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Law would create even more loopholes

It’s not unusual for criminal defendants — especially those facing the death penalty — to claim they were suffering from a mental deficiency when they committed a serious crime.

Sadly, we’ve heard it over and over again in different forms of appeal from well-known Trumbull County defendants like Danny Lee Hill, Andre Williams, Charles Lorraine and others.

Each of these defendants was found competent to stand trial initially and many have gone on to exhaust other appeals based on Atkins claims — that bar execution of convicted killers who have measured intellectual disability — and other mental disability issues. Clearly, the court system and appeals process contains years worth of options allowing defendants to challenge their criminal convictions based on their intellectual and mental capacity at the time of the crime.

So why, then, should Ohio’s legislators even consider creating new opportunities for even more appeals of death row cases — ones that already have been backlogged for years?

Ohio statehouse members this month voted 76-18 to eliminate the death penalty for offenders diagnosed by a professional with schizophrenia, schizoaffective disorder, bipolar disorder or delusional disorder. Perhaps the most controversial part of the legislation comes in its language that allows previously convicted death row inmates the opportunity to seek resentencing to life in prison without parole.

Among local state representatives, Michael O’Brien, D-Warren, and Gil Blair, D-Weathersfield, voted no.

Mahoning County representatives, Don Manning, R-New Middletown, and Michele Lepore-Hagan, D-Youngstown, voted yes.

Murderers like Danny Lee Hill and Charles Lorraine, who brutally assaulted and slayed feeble victims and were rightfully convicted for their actions, now make it their life’s work to fight the conviction and death sentence.

Their attorneys do, too. When the state of Ohio scheduled Lorraine’s execution date about a year ago, one of his attorneys said he would continue to work to prevent Lorraine from being executed.

That’s his job, after all.

And that’s why offering a new appeal option for death row inmates will all but guarantee every one of the 138 killers on Ohio’s death row will initiate new appeal attempts.

Some opponents of the bill, including Trumbull County Prosecutor Dennis Watkins, believe the retroactive provision will open the floodgates for new appeals.

The Ohio Prosecuting Attorneys Association suggests the bill is so broad it “effectively ends the death penalty” in Ohio and is “absolutely not necessary” to address any problem with state law.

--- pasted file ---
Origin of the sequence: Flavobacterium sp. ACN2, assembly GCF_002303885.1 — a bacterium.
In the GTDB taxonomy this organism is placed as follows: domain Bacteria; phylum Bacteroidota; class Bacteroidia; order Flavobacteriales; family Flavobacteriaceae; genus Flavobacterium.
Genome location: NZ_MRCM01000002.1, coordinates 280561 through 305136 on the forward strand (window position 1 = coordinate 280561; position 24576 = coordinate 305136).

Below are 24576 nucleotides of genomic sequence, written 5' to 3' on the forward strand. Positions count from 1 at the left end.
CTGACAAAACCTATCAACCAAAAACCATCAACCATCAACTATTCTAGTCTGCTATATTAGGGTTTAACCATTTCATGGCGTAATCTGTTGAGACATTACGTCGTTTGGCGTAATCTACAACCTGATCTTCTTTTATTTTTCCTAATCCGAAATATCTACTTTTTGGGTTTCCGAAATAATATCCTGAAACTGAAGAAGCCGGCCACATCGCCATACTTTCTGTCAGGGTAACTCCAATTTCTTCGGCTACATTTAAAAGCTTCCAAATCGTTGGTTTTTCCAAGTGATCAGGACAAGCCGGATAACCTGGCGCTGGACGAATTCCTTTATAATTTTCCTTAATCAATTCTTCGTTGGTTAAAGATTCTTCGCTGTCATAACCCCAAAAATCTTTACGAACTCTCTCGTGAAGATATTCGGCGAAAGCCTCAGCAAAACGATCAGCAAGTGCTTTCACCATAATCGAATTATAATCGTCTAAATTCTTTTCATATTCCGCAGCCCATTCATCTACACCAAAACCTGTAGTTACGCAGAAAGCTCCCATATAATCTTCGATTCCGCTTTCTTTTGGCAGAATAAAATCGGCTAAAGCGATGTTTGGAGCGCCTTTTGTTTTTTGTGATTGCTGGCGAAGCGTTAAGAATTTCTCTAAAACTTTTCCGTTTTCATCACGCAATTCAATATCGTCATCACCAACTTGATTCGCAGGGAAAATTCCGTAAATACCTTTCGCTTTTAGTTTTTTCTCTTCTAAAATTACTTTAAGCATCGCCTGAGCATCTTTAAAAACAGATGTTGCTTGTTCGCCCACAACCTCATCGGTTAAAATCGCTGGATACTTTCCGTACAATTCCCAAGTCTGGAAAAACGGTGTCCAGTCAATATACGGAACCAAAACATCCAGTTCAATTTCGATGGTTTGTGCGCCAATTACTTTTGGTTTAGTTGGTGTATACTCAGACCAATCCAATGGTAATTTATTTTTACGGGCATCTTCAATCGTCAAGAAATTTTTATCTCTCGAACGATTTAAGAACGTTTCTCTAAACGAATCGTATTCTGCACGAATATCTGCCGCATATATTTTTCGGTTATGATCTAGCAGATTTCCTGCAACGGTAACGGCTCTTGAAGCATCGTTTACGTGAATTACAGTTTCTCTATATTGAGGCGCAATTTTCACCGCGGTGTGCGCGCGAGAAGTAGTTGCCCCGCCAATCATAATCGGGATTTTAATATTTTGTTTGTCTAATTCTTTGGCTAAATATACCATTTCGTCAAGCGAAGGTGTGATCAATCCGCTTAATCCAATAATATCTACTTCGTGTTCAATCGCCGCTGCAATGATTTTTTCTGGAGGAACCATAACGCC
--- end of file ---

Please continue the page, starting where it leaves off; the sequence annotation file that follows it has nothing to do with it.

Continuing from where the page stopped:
Blair, a new state representative who previously served for years as a local prosecutor, said it was the retroactive application of the bill that triggered his biggest opposition to it.

“The problem with retroactivity with a 25-, 30-year-old criminal case is witnesses are gone and trying to determine the mental state of the defendant at that time,” Blair told us.

State Rep. O’Brien summed up his opposition to the bill in two words: “Danny Hill.”

Danny Lee Hill, who committed perhaps the most heinous crime ever in Trumbull County, has remained on death row for more than 30 years. Hill was sentenced to death in 1986 after being convicted of torturing, raping and murdering Raymond Fife, 12, in Warren.

Hill has failed in appeal after appeal over his mental capacity and claims he should not be put to death. Most recently, the U.S. Supreme Court overturned an appeals court ruling that removed Hill from death row based on his intellectual disability claims.

While his ongoing appeals may trigger the most rage among victim advocates in Trumbull County, sadly, it’s not the only egregious case.

Charles Lorraine is convicted of using a butcher’s knife in 1986 to stab Raymond Montgomery five times and Doris Montgomery nine times, during a robbery.

Lorraine, too, has filed multiple appeals. As he walked out of court following a 2010 appeal based on his mental capacity, he told a member of the local media, “I’ll say and do whatever I need to do to stay alive. I am not mentally retarded.”

The new legislation now moves on to the Ohio Senate where we hope it will be defeated. And if it is not, we hope that lawmakers will have the common sense, at least, to remove the retroactive clause.

No new loopholes are needed for additional hearings or defenses on mental health issues in which protections for defendants already exist.

editorial@tribtoday.com

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